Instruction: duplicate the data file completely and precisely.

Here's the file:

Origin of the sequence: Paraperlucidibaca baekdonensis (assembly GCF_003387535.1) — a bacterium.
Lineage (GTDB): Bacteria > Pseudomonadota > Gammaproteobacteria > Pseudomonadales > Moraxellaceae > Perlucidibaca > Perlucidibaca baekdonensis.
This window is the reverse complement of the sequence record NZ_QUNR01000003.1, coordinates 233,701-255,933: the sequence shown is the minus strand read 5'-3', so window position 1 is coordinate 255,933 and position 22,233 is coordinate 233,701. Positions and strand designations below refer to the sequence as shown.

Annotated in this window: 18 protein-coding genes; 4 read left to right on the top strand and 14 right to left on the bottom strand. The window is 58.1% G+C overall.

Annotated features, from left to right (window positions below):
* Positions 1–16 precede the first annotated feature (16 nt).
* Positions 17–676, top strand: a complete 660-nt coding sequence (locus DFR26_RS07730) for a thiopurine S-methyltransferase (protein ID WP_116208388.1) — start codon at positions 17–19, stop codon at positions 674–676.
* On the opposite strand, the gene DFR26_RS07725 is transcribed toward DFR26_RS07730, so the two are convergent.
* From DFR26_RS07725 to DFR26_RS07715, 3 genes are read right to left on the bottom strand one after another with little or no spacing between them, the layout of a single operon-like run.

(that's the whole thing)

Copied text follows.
Origin of the sequence: Paraperlucidibaca baekdonensis (assembly GCF_003387535.1) — a bacterium.
Lineage (GTDB): Bacteria > Pseudomonadota > Gammaproteobacteria > Pseudomonadales > Moraxellaceae > Perlucidibaca > Perlucidibaca baekdonensis.
This window is the reverse complement of the sequence record NZ_QUNR01000003.1, coordinates 233,701-255,933: the sequence shown is the minus strand read 5'-3', so window position 1 is coordinate 255,933 and position 22,233 is coordinate 233,701. Positions and strand designations below refer to the sequence as shown.

Annotated in this window: 18 protein-coding genes; 4 read left to right on the top strand and 14 right to left on the bottom strand. The window is 58.1% G+C overall.

Annotated features, from left to right (window positions below):
* Positions 1–16 precede the first annotated feature (16 nt).
* Positions 17–676, top strand: a complete 660-nt coding sequence (locus DFR26_RS07730) for a thiopurine S-methyltransferase (protein ID WP_116208388.1) — start codon at positions 17–19, stop codon at positions 674–676.
* On the opposite strand, the gene DFR26_RS07725 is transcribed toward DFR26_RS07730, so the two are convergent.
* From DFR26_RS07725 to DFR26_RS07715, 3 genes are read right to left on the bottom strand one after another with little or no spacing between them, the layout of a single operon-like run.